Open to suggestions: How organizations elicit suggestions through proactive and reactive attention
This paper analyzes organizations’ attempts to entice external contributors to submit suggestions for future organizational action. While earlier work has elaborated on the advantages of leveraging the knowledge of external contributors, our findings show that organizational attempts to attract such involvement are more likely to wither or die. We develop arguments about what increases the likelihood of getting suggestions from externals in the future, namely through (1) proactive attention (submitting internally developed suggestions to externals to stimulate debate); and (2) reactive attention (paying attention to suggestions from externals to signal they are being listened to), particularly when those suggestions are submitted by newcomers. Findings from an analysis of about 24,000 initiatives by organizations to involve external contributors suggest these actions are crucial for receiving suggestions from external contributors. Our results are contingent upon the stage of the initiative because organizations’ actions exert more influence in initiatives that lack a history of prior suggestions. Our work has implications for scholars of open innovation because it highlights the importance of considering failures as well successes: focusing exclusively on initiatives that reach a certain stage can lead to partial or erroneous conclusions about why some organizations engage external contributors while others fail.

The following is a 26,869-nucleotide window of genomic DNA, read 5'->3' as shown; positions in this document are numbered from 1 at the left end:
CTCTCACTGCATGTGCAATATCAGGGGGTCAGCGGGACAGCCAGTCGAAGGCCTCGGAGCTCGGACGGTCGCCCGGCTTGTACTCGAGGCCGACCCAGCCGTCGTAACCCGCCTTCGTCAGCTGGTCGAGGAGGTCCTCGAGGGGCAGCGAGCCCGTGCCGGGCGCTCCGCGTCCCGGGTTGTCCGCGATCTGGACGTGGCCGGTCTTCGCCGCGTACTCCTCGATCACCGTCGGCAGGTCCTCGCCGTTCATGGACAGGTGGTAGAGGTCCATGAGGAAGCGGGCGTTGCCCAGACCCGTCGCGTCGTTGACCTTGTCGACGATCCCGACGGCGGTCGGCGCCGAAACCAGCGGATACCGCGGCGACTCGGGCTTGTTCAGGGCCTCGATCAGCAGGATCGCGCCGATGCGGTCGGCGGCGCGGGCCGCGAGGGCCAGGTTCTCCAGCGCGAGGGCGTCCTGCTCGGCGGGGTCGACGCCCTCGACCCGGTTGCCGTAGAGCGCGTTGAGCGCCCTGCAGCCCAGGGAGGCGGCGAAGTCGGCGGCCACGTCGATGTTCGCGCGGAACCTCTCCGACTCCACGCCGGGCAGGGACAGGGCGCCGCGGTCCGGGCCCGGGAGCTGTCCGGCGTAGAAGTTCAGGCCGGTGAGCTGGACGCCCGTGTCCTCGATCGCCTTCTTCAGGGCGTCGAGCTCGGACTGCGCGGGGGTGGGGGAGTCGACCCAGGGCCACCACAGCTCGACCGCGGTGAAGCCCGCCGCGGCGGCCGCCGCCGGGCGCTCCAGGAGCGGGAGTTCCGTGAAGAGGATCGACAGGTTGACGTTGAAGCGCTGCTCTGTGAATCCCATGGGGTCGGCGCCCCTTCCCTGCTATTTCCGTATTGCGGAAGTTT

With permission of Elsevier